You have 24 hours a day, and once you take out the time needed for your responsibilities, necessities and sleep, there isn’t much time left. This article won’t show you how to get the time to train to become a professional athlete or write the novel you’ve been thinking about for years — those take far more time than these tips can give — but the tips below can give you some extra breathing time in your day.
Many of these tips will require more time. I know, I know. The title says you’ll regain time, and here I am telling you to spend even more time. Hey, like all gym trainers say to the hesitant, you have to invest in the process to see results. Here are 12 ways you can regain several minutes every day:
1. For a week, document your schedule
Figure out what you are doing and when, and how productive you are during that time. This process should give you insights into how you spend your time, when you procrastinate, and when you hit the grindstone to get things done. Once you have this information, you can then optimize your schedule to save time. Most productive in the morning? Schedule that time for demanding tasks and work. Notice a regular slump in the late afternoon? Use that time to get out and about and run your errands to stay on your feet and be productive.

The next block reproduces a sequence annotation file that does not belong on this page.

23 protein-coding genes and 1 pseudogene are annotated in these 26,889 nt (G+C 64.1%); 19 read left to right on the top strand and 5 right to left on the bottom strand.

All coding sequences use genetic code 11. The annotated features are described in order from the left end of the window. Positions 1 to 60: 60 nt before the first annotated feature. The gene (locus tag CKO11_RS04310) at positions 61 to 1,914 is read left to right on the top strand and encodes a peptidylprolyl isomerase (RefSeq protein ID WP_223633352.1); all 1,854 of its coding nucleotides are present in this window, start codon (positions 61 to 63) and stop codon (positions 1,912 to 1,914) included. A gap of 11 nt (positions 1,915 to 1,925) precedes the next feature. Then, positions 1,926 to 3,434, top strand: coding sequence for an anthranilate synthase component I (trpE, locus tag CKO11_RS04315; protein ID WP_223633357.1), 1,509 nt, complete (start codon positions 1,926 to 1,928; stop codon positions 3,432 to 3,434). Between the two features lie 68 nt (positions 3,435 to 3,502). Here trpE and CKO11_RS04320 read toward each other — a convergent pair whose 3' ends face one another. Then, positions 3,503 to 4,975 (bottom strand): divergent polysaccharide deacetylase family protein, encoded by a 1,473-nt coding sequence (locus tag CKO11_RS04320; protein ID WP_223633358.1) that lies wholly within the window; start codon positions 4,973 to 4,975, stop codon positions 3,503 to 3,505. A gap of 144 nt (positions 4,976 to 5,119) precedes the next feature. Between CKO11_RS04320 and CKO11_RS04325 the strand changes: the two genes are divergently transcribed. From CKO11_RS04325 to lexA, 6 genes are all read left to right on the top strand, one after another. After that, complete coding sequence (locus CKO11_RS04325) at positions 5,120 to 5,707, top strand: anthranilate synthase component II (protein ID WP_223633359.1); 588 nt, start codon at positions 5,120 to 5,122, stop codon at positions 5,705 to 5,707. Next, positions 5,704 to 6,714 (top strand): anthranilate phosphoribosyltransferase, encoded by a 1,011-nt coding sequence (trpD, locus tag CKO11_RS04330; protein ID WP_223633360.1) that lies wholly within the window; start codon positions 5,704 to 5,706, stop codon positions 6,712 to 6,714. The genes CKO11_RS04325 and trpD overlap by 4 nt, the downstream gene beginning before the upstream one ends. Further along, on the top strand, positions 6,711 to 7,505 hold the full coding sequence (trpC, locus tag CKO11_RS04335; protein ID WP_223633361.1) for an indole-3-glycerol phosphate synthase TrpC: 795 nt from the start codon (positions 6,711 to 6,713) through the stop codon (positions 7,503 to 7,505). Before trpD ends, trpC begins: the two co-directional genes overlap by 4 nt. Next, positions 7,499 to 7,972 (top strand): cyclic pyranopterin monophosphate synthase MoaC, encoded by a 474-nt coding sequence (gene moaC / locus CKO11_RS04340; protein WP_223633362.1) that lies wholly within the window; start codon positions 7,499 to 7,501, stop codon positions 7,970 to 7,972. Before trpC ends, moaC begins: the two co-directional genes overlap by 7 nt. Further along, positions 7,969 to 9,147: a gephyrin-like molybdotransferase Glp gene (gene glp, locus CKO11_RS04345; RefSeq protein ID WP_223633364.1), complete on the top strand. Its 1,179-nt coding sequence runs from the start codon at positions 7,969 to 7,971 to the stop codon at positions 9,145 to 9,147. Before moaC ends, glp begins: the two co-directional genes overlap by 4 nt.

2. Do the little things now
Take some advice from David Allen’s philosophy and book Getting Things Done, and do the small things first. If you think a task will take two minutes or less, do it immediately. It’s not worth thinking about or keeping on the backburner. Knock it out now to clear your mind and focus better on other tasks.
3. Create deadlines for yourself
You’d be surprised how well this mental trick works. Working under time constraints helps you focus and work more efficiently. To increase this method’s effectiveness, announce the deadline to your co-workers or a friend. Keeping your word can be added encouragement to finish by the deadline you chose. If you have a hard time keeping your determined deadline, you can try using a timer to measure your progress and see how close you are getting to your goals. Plus, the literal or metaphorical ticking of an actual clock is another good motivator to keep you on-task.
4. Track your progress